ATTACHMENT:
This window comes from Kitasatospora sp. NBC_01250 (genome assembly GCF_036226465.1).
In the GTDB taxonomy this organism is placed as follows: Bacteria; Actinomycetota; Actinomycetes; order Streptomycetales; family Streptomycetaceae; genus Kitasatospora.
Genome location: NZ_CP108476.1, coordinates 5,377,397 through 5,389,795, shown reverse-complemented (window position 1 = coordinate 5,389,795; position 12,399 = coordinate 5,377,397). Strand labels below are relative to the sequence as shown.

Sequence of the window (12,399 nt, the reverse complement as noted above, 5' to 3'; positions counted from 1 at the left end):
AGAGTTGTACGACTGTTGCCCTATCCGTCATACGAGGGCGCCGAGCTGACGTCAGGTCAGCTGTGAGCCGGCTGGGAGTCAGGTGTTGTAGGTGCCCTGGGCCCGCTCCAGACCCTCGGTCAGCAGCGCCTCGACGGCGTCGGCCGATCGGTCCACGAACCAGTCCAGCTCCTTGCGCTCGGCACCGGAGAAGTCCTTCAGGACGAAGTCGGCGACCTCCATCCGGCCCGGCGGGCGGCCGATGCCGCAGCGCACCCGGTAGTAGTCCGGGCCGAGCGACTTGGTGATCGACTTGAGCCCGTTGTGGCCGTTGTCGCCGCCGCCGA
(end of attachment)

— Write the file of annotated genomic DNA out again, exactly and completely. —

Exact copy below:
This window comes from Kitasatospora sp. NBC_01250 (genome assembly GCF_036226465.1).
In the GTDB taxonomy this organism is placed as follows: Bacteria; Actinomycetota; Actinomycetes; order Streptomycetales; family Streptomycetaceae; genus Kitasatospora.
Genome location: NZ_CP108476.1, coordinates 5,377,397 through 5,389,795, shown reverse-complemented (window position 1 = coordinate 5,389,795; position 12,399 = coordinate 5,377,397). Strand labels below are relative to the sequence as shown.

Sequence of the window (12,399 nt, the reverse complement as noted above, 5' to 3'; positions counted from 1 at the left end):
AGAGTTGTACGACTGTTGCCCTATCCGTCATACGAGGGCGCCGAGCTGACGTCAGGTCAGCTGTGAGCCGGCTGGGAGTCAGGTGTTGTAGGTGCCCTGGGCCCGCTCCAGACCCTCGGTCAGCAGCGCCTCGACGGCGTCGGCCGATCGGTCCACGAACCAGTCCAGCTCCTTGCGCTCGGCACCGGAGAAGTCCTTCAGGACGAAGTCGGCGACCTCCATCCGGCCCGGCGGGCGGCCGATGCCGCAGCGCACCCGGTAGTAGTCCGGGCCGAGCGACTTGGTGATCGACTTGAGCCCGTTGTGGCCGTTGTCGCCGCCGCCGA